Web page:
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The day book. (Chicago, Ill.) 1911-1917, June 30, 1915, LAST EDITION, Image 14

Image and text provided by University of Illinois at Urbana-Champaign Library, Urbana, IL

Persistent link: http://chroniclingamerica.loc.gov/lccn/sn83045487/1915-06-30/ed-1/seq-14/

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trip by automobile many times to
pick up the German wounded she had
sighted.
When you speak of these exploits
1 to her she dismisses them with a
shrug that seems to blend impatience
and contempt. " --
"What else would you have had
me do?" she asked when I saw her at
her hotel "I offered to my country
what I have all I have, my skill as
an aviator. But France feels that
every man in France should be dead
before she will have the right to avail
herself of her women flyers. So the
authorities would not accept my
services except in an unofficial capac
ity. "It is forbidden for women to be
attached to the military service of
France, but I was given a military
pilot and was told that I could make
observation flights. I did this every
day in the month of September, de
scending in the Champ d'Aviation
(the aviation field) on my return and
reporting to an officer where I had
located enemy airships so that ar
mored aeroplanes might be sent out
to meet them.
"Once I was pursued by a taube of
the enemy. Once I was fired at, but
do not expect me to sit here and re
count to you my own deeds of hero
ism, for I shall refuse to do it! I did
very little. But it was all I could do.
I had no fear.
"No one in France thinks about
himself today. We have seen too
much suffering.
"I wish I had the words to describe
to you what I saw when I made an
observation flight three days after the
battle of the Marne over that terrible
field which saved the day for Paris
and France.
"I saw 150 kilometers of wounded
and of dead all Germans, for the
French wounded had been picked up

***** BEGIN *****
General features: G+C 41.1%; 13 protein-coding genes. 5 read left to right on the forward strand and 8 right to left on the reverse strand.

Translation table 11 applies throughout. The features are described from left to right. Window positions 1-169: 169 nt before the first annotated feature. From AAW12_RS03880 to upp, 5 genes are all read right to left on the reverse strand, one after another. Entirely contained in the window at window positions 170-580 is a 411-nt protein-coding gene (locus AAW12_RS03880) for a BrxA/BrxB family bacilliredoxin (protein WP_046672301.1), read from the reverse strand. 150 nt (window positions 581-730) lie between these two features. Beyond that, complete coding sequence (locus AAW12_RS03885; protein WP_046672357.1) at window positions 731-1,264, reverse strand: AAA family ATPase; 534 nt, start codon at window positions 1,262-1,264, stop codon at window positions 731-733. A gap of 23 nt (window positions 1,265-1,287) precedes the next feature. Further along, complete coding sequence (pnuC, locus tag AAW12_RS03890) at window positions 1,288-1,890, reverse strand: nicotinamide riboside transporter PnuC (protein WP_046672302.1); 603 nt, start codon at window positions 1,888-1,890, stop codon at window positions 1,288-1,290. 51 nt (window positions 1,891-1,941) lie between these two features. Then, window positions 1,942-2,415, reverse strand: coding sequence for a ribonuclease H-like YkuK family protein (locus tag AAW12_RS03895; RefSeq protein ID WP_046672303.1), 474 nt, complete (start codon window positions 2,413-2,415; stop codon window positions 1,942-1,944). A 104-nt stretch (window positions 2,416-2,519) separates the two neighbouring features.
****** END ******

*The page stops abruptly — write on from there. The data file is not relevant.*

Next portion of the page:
at once.
"Miles upon miles of wounded and
dead huddled together pathetically.
"For three days the wounded had
been without food or water. Later,
with the automobile ambulances or
the French hospitals, we went out
and picked up all the wounded we
could find."
CAKED CUCUMBERS
,Wipe six large cucumbers and
split them lengthwise. Take out the
centers leaving a boat-shaped form.
Put the centers into chopping bowl
with one firm tomato, one-half a
sweet green pepper, and a bit of
onion, chop fine and drain; add two
tablespoonfuls of dry crumbs with
two tablespoonfuls of melted but
ter. Fill cucumber boats, place a bit
of butter on the rounded tops and
bake an hour, in moderate oven.
HOUSEHOLD HELPS
Lettuce Soup. Wash 2 tablespoon
fuls of rice and add to 2 cups of
veal stock; heat 1 tablespoonful of
butter and add to it 1 scant teaspoon
ful of minced onion, cook 5 minutes,
using great care not to brown; add
onion and butter to stock and rice
and cook until rice is soft.
The care of a baby's bottle is most
important and needs to be attended
to regularly and with cleanliness. If
a sterilizer is used fill the- top of the
bottles with a little cotton as soon as
the milk is ready, cool slowly. If the
milk is kept in a thermos bottle at
night cover the cork with two thick
nesses of oil paper before putting
cork in bottle. Often there is a musty
odor to a cork that is easily ab
sorbed by the milk. Scald all corks
each day in a little soda water and
dry in the sun.
Inspect linen closet and see if any
new towels, dusters or floor cloths
are needed; look over kitchen uten
sils and if they are of granite and
are chipped discard and replace with
new ones. Such a morning's work
once a month will go a long ways
toward saving the pennies and also in
keeping the house in perfect order.
A standard measuring cup should
hold just half a pound of sugar or
water or butter solidly packed.

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